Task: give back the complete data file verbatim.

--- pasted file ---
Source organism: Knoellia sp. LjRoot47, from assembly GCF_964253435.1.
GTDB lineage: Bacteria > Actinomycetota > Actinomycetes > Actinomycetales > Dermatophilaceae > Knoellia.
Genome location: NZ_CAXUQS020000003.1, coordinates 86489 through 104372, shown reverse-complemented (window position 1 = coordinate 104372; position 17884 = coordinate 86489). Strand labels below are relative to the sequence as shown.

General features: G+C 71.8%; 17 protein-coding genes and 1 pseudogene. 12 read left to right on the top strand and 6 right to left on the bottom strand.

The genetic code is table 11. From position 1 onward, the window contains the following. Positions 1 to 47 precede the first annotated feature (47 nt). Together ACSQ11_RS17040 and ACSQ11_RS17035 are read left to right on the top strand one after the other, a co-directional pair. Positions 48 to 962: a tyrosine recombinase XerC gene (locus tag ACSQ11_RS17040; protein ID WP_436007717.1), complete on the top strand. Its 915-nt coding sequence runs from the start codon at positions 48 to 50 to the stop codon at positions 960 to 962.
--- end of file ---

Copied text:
Source organism: Knoellia sp. LjRoot47, from assembly GCF_964253435.1.
GTDB lineage: Bacteria > Actinomycetota > Actinomycetes > Actinomycetales > Dermatophilaceae > Knoellia.
Genome location: NZ_CAXUQS020000003.1, coordinates 86489 through 104372, shown reverse-complemented (window position 1 = coordinate 104372; position 17884 = coordinate 86489). Strand labels below are relative to the sequence as shown.

General features: G+C 71.8%; 17 protein-coding genes and 1 pseudogene. 12 read left to right on the top strand and 6 right to left on the bottom strand.

The genetic code is table 11. From position 1 onward, the window contains the following. Positions 1 to 47 precede the first annotated feature (47 nt). Together ACSQ11_RS17040 and ACSQ11_RS17035 are read left to right on the top strand one after the other, a co-directional pair. Positions 48 to 962: a tyrosine recombinase XerC gene (locus tag ACSQ11_RS17040; protein ID WP_436007717.1), complete on the top strand. Its 915-nt coding sequence runs from the start codon at positions 48 to 50 to the stop codon at positions 960 to 962.